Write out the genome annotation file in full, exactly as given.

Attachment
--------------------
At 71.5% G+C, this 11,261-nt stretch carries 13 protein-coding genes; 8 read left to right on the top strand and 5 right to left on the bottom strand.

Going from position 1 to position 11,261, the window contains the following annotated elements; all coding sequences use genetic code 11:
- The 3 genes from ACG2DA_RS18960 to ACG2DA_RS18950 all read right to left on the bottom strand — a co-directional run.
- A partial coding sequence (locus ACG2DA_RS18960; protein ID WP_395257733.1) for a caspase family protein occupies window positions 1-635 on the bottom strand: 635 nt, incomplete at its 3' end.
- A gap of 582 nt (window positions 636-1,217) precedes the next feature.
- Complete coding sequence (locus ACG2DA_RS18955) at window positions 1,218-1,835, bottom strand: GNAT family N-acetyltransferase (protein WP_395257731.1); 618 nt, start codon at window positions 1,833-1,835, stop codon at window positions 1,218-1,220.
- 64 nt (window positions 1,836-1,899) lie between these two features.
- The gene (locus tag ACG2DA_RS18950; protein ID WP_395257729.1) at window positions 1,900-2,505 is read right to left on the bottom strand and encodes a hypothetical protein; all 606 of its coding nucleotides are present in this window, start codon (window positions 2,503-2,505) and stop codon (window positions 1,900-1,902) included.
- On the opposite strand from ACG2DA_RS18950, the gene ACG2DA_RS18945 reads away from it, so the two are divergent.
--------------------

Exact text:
At 71.5% G+C, this 11,261-nt stretch carries 13 protein-coding genes; 8 read left to right on the top strand and 5 right to left on the bottom strand.

Going from position 1 to position 11,261, the window contains the following annotated elements; all coding sequences use genetic code 11:
- The 3 genes from ACG2DA_RS18960 to ACG2DA_RS18950 all read right to left on the bottom strand — a co-directional run.
- A partial coding sequence (locus ACG2DA_RS18960; protein ID WP_395257733.1) for a caspase family protein occupies window positions 1-635 on the bottom strand: 635 nt, incomplete at its 3' end.
- A gap of 582 nt (window positions 636-1,217) precedes the next feature.
- Complete coding sequence (locus ACG2DA_RS18955) at window positions 1,218-1,835, bottom strand: GNAT family N-acetyltransferase (protein WP_395257731.1); 618 nt, start codon at window positions 1,833-1,835, stop codon at window positions 1,218-1,220.
- 64 nt (window positions 1,836-1,899) lie between these two features.
- The gene (locus tag ACG2DA_RS18950; protein ID WP_395257729.1) at window positions 1,900-2,505 is read right to left on the bottom strand and encodes a hypothetical protein; all 606 of its coding nucleotides are present in this window, start codon (window positions 2,503-2,505) and stop codon (window positions 1,900-1,902) included.
- On the opposite strand from ACG2DA_RS18950, the gene ACG2DA_RS18945 reads away from it, so the two are divergent.